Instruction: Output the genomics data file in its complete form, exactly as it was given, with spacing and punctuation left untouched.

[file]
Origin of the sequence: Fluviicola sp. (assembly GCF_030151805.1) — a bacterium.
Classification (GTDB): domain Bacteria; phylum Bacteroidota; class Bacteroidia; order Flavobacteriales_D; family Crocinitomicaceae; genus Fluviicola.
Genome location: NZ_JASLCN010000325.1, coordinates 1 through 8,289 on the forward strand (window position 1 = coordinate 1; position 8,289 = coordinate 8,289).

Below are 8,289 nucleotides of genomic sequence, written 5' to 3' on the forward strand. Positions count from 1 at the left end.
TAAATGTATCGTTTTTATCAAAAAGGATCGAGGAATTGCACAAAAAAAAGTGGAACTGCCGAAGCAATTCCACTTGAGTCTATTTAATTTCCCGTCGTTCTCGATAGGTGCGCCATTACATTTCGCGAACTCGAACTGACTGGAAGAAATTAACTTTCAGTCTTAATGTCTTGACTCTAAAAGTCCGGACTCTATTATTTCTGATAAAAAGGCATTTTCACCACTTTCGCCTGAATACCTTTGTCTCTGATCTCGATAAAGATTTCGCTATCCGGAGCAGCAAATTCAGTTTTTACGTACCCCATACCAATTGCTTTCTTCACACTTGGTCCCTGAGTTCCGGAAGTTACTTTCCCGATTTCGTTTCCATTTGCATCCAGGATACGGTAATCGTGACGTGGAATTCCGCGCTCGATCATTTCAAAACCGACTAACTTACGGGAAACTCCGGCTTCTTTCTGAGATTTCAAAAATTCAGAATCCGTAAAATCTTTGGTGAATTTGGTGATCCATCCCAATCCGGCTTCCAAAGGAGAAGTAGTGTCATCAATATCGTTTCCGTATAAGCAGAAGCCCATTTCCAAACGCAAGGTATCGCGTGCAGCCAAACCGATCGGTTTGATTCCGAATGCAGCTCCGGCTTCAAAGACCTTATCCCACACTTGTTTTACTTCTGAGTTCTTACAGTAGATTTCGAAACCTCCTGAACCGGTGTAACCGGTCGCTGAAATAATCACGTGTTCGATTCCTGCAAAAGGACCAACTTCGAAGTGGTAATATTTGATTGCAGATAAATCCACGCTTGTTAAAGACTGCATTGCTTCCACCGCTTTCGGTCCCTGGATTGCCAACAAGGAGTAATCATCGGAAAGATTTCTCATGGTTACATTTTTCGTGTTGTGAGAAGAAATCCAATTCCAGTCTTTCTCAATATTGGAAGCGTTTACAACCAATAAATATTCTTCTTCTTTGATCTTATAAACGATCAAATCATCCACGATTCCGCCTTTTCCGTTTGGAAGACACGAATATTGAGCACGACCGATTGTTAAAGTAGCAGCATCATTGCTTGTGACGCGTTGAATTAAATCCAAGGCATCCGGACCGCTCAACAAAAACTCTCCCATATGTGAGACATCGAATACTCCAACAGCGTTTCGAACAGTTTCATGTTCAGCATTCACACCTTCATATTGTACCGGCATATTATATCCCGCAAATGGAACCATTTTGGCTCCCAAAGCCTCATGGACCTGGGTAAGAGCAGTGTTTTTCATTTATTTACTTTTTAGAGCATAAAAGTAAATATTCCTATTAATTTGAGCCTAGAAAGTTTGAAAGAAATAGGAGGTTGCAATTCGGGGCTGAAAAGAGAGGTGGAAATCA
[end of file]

Origin of the sequence: Fluviicola sp. (assembly GCF_030151805.1) — a bacterium.
Classification (GTDB): domain Bacteria; phylum Bacteroidota; class Bacteroidia; order Flavobacteriales_D; family Crocinitomicaceae; genus Fluviicola.
Genome location: NZ_JASLCN010000325.1, coordinates 1 through 8,289 on the forward strand (window position 1 = coordinate 1; position 8,289 = coordinate 8,289).

Below are 8,289 nucleotides of genomic sequence, written 5' to 3' on the forward strand. Positions count from 1 at the left end.
TAAATGTATCGTTTTTATCAAAAAGGATCGAGGAATTGCACAAAAAAAAGTGGAACTGCCGAAGCAATTCCACTTGAGTCTATTTAATTTCCCGTCGTTCTCGATAGGTGCGCCATTACATTTCGCGAACTCGAACTGACTGGAAGAAATTAACTTTCAGTCTTAATGTCTTGACTCTAAAAGTCCGGACTCTATTATTTCTGATAAAAAGGCATTTTCACCACTTTCGCCTGAATACCTTTGTCTCTGATCTCGATAAAGATTTCGCTATCCGGAGCAGCAAATTCAGTTTTTACGTACCCCATACCAATTGCTTTCTTCACACTTGGTCCCTGAGTTCCGGAAGTTACTTTCCCGATTTCGTTTCCATTTGCATCCAGGATACGGTAATCGTGACGTGGAATTCCGCGCTCGATCATTTCAAAACCGACTAACTTACGGGAAACTCCGGCTTCTTTCTGAGATTTCAAAAATTCAGAATCCGTAAAATCTTTGGTGAATTTGGTGATCCATCCCAATCCGGCTTCCAAAGGAGAAGTAGTGTCATCAATATCGTTTCCGTATAAGCAGAAGCCCATTTCCAAACGCAAGGTATCGCGTGCAGCCAAACCGATCGGTTTGATTCCGAATGCAGCTCCGGCTTCAAAGACCTTATCCCACACTTGTTTTACTTCTGAGTTCTTACAGTAGATTTCGAAACCTCCTGAACCGGTGTAACCGGTCGCTGAAATAATCACGTGTTCGATTCCTGCAAAAGGACCAACTTCGAAGTGGTAATATTTGATTGCAGATAAATCCACGCTTGTTAAAGACTGCATTGCTTCCACCGCTTTCGGTCCCTGGATTGCCAACAAGGAGTAATCATCGGAAAGATTTCTCATGGTTACATTTTTCGTGTTGTGAGAAGAAATCCAATTCCAGTCTTTCTCAATATTGGAAGCGTTTACAACCAATAAATATTCTTCTTCTTTGATCTTATAAACGATCAAATCATCCACGATTCCGCCTTTTCCGTTTGGAAGACACGAATATTGAGCACGACCGATTGTTAAAGTAGCAGCATCATTGCTTGTGACGCGTTGAATTAAATCCAAGGCATCCGGACCGCTCAACAAAAACTCTCCCATATGTGAGACATCGAATACTCCAACAGCGTTTCGAACAGTTTCATGTTCAGCATTCACACCTTCATATTGTACCGGCATATTATATCCCGCAAATGGAACCATTTTGGCTCCCAAAGCCTCATGGACCTGGGTAAGAGCAGTGTTTTTCATTTATTTACTTTTTAGAGCATAAAAGTAAATATTCCTATTAATTTGAGCCTAGAAAGTTTGAAAGAAATAGGAGGTTGCAATTCGGGGCTGAAAAGAGAGGTGGAAATCA